The recently signed law, a copy of which was made public on Friday, does not recognise the need for an arrest warrant for any person it deems to be “in legal custody.” The offensive Section 484 of the law reads: “Where any person is ordered to be detained during the Governor’s pleasure he shall notwithstanding anything in this Law or in any other written law contained be liable to be detained in such place and under such conditions as the Governor may direct and whilst so detained shall be deemed to be in legal custody.”

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Section 485 provides that such a person “detained during the Governor’s pleasure may at any time be discharged by the Governor on license” and that “a license under subsection (1) of this section may be in such form and may contain such conditions as the Governor may direct.” The section further states that such license “may at anytime be revoked or varied by the Governor” adding, “Where license has been revoked the person to whom the license relates shall proceed to such a place as the Governor may direct and if he fails to do so, may be arrested without warrant and taken to such place.”

The sections definitely contravene the provisions of Sections 34 and 35 of the 1999 constitution, which guarantees fundamental rights to freedom of liberty and human dignity. Section 35(4) specifically provides that any person who is arrested or detained “shall be brought before a court of competent jurisdiction law within a reasonable time.”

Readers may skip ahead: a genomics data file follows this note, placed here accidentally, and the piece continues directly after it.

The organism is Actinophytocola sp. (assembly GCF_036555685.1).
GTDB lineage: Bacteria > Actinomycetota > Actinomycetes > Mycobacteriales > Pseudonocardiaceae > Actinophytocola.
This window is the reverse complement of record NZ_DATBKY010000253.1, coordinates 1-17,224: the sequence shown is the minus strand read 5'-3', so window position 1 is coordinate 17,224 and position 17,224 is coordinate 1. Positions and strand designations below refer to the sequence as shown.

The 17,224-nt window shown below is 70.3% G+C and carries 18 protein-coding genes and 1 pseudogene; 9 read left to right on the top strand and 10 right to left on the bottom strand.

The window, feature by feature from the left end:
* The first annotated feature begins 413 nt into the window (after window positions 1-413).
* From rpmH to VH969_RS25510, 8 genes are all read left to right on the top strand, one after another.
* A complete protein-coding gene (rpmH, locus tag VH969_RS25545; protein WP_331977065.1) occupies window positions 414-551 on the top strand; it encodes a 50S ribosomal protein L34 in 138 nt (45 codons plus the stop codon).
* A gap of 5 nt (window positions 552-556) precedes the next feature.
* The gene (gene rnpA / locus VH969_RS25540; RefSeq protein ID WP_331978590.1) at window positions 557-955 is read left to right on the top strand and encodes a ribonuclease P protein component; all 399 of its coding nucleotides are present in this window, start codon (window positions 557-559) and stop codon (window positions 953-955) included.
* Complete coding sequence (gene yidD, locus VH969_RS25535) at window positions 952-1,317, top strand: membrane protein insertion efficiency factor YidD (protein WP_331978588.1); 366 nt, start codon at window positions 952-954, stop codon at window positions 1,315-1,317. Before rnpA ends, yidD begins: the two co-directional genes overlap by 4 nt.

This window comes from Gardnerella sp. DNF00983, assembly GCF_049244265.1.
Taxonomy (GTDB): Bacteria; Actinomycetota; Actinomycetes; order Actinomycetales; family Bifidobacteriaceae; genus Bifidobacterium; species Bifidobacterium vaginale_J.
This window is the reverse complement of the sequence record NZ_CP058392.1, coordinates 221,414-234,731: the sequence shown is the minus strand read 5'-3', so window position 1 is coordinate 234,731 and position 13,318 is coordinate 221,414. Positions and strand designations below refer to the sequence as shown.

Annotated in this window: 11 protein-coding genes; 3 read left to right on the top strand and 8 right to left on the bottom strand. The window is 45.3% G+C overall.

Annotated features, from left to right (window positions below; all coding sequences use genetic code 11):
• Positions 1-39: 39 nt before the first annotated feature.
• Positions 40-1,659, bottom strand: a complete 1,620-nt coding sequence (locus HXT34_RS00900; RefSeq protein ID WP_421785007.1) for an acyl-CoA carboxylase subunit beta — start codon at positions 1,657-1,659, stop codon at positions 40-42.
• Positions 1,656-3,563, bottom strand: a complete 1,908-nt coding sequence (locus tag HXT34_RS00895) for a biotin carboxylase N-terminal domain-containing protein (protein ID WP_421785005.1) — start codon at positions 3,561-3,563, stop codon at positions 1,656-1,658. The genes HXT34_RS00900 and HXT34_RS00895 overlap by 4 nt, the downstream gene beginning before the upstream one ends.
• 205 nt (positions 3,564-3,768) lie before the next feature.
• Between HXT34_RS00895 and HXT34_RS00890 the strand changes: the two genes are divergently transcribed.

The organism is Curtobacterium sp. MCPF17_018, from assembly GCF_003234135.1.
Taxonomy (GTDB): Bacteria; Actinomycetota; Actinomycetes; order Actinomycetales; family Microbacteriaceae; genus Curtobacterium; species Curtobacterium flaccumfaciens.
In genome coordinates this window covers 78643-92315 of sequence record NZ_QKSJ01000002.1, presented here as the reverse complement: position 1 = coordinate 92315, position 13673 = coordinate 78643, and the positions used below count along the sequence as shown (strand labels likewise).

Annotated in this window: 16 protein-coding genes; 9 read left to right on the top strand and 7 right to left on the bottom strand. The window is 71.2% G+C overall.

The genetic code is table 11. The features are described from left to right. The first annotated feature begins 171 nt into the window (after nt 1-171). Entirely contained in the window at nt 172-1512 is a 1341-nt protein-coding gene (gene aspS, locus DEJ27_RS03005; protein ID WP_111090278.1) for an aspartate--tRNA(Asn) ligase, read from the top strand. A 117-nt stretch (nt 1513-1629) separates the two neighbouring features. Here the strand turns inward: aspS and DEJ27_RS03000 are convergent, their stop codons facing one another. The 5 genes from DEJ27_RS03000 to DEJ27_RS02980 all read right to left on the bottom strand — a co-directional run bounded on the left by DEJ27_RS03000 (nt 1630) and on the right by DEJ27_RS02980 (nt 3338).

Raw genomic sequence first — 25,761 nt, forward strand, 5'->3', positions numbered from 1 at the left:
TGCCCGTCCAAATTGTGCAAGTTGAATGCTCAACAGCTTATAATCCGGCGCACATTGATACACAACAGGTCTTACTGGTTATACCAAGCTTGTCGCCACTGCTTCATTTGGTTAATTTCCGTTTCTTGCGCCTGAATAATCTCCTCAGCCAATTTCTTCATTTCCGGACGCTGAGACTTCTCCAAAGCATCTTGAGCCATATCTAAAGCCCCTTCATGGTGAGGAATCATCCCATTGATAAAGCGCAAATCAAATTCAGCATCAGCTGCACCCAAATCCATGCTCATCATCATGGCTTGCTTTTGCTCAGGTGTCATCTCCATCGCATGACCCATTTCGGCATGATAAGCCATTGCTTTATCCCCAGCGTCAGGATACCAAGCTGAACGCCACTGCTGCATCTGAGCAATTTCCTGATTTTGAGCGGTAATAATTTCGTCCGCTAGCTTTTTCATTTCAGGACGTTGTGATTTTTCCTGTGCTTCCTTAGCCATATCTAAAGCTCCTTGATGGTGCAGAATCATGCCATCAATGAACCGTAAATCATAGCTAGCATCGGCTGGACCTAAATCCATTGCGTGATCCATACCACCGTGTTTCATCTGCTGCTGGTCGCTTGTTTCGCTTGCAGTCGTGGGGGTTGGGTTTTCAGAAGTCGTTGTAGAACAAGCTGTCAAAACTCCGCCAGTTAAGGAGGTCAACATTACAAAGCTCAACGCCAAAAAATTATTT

Subsection five states such period could be one day “in the case of an arrest or detention in any place where there is a court of competent jurisdiction within a radius of 40 kilometres” or two days/longer period as may be considered by the court “in any other case.”

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The people of the state slammed the lawmakers when section 484 of ACJL which grants the governor the powers under the to detain any person at his pleasure without acourt order went viral on social media.

But the immediate past Deputy Speaker and member representing Mbaitoli State Constituency, Hon. Okey Onyekanma insisted that the obnoxious section 484 of ACJL 2020 never passed through the Imo State House of Assembly. In a personally signed statement, he said he was not privy to the clandestine insertion of some obnoxious, vexatious, and anti-democratic clauses to the Administration of Criminal Justice Law Amendment bill 2020 which was purportedly passed by the Imo State House of Assembly and signed into law by Governor Hope Uzodimma.